Monday, November 20, 2006

I learnt a new word today!

TURDUCKEN ( noun, : er, sounds exactly as it is spelt )

So I'm going about my business, catching up on daily emails, blogs, myspaces, etc when this one word seemed to loom at me from out of nowhere, and I'm like WOARGH, that's even almost as funky as TOFURKY.

I'm sure lotsa people out there know what a Turducken is, but for us triple-fowl-recipe challenged ones, it's actually a de-boned (er, or boned, whichever school of English one subscribes to.. ) chicken stuffed in a de-boned duck, and both are then, er, stuffed in a de-boned turkey, just like the picture on the left. has a step by step guide to preparing this delicacy, and even breaks it down to the tur, duc and ken parts for easy reference. *lol* Those who prefer the gourmet flair, however, can go HERE for the Cajun Grocer's Award Winning Recipe.

Jeff-has-garu-power says that reading my blog is kinda like a mini documentary in itself, so here's the obligatory mini background on Turducken, compliments of who else, but :

A turducken ("TURkey-DUck-chiCKEN") is a de-boned turkey stuffed with a de-boned duck, which itself is stuffed with a small de-boned chicken. The cavity of the chicken and the rest of the gaps are filled with, at the very least, a highly seasoned breadcrumb mixture or sausage meat, although some versions have a different stuffing for each bird.

Turducken is a uniquely American development and is believed to be Cajun in origin, although it may also have originated in eastern Texas or northern Louisiana

As their popularity has spread from Louisiana to the rest of the Deep South and beyond, they are also available through some specialty stores in urban areas, or even by mail order.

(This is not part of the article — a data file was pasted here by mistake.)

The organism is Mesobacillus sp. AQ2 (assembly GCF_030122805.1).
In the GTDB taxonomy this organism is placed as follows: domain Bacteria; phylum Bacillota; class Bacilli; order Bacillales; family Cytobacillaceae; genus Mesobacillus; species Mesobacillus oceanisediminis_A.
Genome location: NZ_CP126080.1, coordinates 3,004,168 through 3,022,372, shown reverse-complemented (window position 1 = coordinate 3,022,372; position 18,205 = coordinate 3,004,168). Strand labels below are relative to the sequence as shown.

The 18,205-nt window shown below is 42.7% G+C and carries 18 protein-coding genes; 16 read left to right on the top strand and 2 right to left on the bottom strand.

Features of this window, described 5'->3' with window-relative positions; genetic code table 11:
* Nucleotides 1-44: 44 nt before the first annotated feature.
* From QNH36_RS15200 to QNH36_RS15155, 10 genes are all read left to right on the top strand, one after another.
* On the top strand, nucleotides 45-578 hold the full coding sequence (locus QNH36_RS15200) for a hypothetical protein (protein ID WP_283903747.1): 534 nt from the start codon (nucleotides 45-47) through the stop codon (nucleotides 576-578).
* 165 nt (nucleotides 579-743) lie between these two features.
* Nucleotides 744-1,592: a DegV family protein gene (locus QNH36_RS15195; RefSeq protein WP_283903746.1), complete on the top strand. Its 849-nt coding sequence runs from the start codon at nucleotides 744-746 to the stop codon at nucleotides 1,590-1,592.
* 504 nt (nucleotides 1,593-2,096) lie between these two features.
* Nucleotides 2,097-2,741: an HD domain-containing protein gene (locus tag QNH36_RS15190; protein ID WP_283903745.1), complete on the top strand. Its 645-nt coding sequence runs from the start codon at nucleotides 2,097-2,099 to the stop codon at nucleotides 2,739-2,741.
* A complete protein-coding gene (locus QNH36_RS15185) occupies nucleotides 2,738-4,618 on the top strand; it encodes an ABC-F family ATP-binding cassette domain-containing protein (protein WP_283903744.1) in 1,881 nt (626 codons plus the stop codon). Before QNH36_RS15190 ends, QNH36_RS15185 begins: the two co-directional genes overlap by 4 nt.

Read the rest HERE

Odes to the TurkeyLurkeyDuckyWuckyChickyLicky
as found on and

The duck can sense impending doom,
The chicken, she can too...
But who will warn the turkey now,
who's just escaped the zoo?
The duck has started in with quacking:
"We must get quickly to our packing!"
The chicken's in an awful state,
and lunges at the padlocked gate.
A rope, a saw, adhesive tape,
just might help them to escape.
But there won't be any more cluckin',
Once they're cooked up as TURDUCKEN!

A young turkey well fed on grass
Had grown to significant mass.
One day in November,
As you might remember,
We shoved two more birds up his a**!!



dreaming-neko said...

accckk! turkey! :P

teddY said...

Wow I've learnt a new word today! Thanks =)

Anyway I've never tried turkey before since we don'treally eat it. How does it taste like? Chicken? Beef?

letti said...

well, it tastes like neither, teddy. LOL. maybe a little like duck, but less strong.

Joseph A. di Paolantonio said...

The word, which I've also seen as TurDucHen, may be uniquely America English, but the dish is a variation on a feast day recipe mediƦval Europe. The main difference is that the older recipe used a swan in place of the turkey, which was unknown back then. It was also usually presented with the feathers put back on the swan. The innermost bird might be a petite poulet or a game hen, and its cavity might be stuffed with an egg in the shell.

Always a lot of fun what one can learn from your blog, Letti.

letti said...

ooo there's also a peking grand fowl!

tracifish said...

I had Tofurkey last night for Thanksgiving. It's delicious!